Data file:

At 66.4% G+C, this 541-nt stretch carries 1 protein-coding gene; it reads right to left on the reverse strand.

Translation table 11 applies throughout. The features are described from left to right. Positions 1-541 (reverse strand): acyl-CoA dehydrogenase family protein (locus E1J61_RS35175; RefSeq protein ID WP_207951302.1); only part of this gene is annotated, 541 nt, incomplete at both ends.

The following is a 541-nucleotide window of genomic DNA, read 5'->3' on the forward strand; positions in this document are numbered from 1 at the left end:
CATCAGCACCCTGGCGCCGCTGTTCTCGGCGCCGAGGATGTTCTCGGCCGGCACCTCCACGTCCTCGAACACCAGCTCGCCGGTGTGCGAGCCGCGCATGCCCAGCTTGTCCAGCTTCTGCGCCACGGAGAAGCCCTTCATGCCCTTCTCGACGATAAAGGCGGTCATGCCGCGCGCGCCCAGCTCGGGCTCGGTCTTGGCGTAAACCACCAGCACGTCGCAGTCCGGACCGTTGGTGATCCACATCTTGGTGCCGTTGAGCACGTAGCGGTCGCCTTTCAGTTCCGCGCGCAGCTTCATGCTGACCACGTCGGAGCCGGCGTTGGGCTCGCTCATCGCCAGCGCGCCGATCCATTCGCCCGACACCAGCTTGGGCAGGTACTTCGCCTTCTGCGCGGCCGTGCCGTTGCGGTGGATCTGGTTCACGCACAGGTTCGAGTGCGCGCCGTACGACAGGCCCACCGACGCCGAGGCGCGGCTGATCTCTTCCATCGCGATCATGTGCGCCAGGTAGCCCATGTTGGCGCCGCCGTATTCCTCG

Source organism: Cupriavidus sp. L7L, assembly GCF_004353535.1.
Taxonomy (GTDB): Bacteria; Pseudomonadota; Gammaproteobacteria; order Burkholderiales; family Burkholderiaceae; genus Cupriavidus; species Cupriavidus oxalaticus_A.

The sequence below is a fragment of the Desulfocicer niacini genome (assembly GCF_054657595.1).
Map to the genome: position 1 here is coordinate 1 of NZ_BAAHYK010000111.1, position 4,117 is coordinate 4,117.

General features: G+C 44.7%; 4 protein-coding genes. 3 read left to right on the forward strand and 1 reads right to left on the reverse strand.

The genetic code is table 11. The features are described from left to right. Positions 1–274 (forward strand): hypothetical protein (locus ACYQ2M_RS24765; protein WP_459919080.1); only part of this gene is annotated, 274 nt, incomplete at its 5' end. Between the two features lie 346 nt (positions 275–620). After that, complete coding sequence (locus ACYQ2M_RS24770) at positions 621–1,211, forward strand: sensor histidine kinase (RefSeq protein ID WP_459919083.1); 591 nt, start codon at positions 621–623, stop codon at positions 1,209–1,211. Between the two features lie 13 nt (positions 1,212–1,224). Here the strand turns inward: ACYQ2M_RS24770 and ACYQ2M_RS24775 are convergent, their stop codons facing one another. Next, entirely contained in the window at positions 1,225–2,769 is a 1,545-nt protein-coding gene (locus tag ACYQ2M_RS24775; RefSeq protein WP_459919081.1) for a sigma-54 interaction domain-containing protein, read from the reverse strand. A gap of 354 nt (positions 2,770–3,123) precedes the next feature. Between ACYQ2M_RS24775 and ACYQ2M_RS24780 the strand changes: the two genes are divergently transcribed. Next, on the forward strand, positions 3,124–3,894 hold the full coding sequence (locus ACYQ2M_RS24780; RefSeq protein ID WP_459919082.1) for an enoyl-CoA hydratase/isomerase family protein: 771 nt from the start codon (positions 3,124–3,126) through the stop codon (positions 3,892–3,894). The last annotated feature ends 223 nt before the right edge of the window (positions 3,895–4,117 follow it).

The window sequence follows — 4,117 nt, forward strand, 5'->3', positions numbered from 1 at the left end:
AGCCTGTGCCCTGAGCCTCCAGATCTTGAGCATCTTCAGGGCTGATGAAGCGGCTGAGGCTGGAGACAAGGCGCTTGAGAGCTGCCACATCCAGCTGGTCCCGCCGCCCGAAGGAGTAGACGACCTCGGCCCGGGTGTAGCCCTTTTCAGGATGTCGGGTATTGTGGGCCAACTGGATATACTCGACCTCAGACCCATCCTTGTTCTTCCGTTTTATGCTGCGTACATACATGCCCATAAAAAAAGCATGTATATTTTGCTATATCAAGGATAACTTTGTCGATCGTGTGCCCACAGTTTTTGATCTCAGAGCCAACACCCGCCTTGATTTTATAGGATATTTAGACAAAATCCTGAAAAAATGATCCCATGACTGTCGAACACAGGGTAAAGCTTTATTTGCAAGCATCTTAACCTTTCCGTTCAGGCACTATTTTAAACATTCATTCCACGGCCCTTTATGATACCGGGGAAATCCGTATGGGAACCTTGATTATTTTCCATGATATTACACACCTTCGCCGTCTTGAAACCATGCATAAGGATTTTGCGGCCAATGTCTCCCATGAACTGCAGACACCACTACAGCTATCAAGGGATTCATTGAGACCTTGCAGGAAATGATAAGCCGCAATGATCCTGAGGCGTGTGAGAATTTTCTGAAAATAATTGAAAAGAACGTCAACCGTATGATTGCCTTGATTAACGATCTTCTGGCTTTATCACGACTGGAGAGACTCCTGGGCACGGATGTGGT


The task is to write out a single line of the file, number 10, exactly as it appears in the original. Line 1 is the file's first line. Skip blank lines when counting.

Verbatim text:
The genetic code is table 11. The features are described from left to right. Positions 1–274 (forward strand): hypothetical protein (locus ACYQ2M_RS24765; protein WP_459919080.1); only part of this gene is annotated, 274 nt, incomplete at its 5' end. Between the two features lie 346 nt (positions 275–620). After that, complete coding sequence (locus ACYQ2M_RS24770) at positions 621–1,211, forward strand: sensor histidine kinase (RefSeq protein ID WP_459919083.1); 591 nt, start codon at positions 621–623, stop codon at positions 1,209–1,211. Between the two features lie 13 nt (positions 1,212–1,224). Here the strand turns inward: ACYQ2M_RS24770 and ACYQ2M_RS24775 are convergent, their stop codons facing one another. Next, entirely contained in the window at positions 1,225–2,769 is a 1,545-nt protein-coding gene (locus tag ACYQ2M_RS24775; RefSeq protein WP_459919081.1) for a sigma-54 interaction domain-containing protein, read from the reverse strand. A gap of 354 nt (positions 2,770–3,123) precedes the next feature. Between ACYQ2M_RS24775 and ACYQ2M_RS24780 the strand changes: the two genes are divergently transcribed. Next, on the forward strand, positions 3,124–3,894 hold the full coding sequence (locus ACYQ2M_RS24780; RefSeq protein ID WP_459919082.1) for an enoyl-CoA hydratase/isomerase family protein: 771 nt from the start codon (positions 3,124–3,126) through the stop codon (positions 3,892–3,894). The last annotated feature ends 223 nt before the right edge of the window (positions 3,895–4,117 follow it).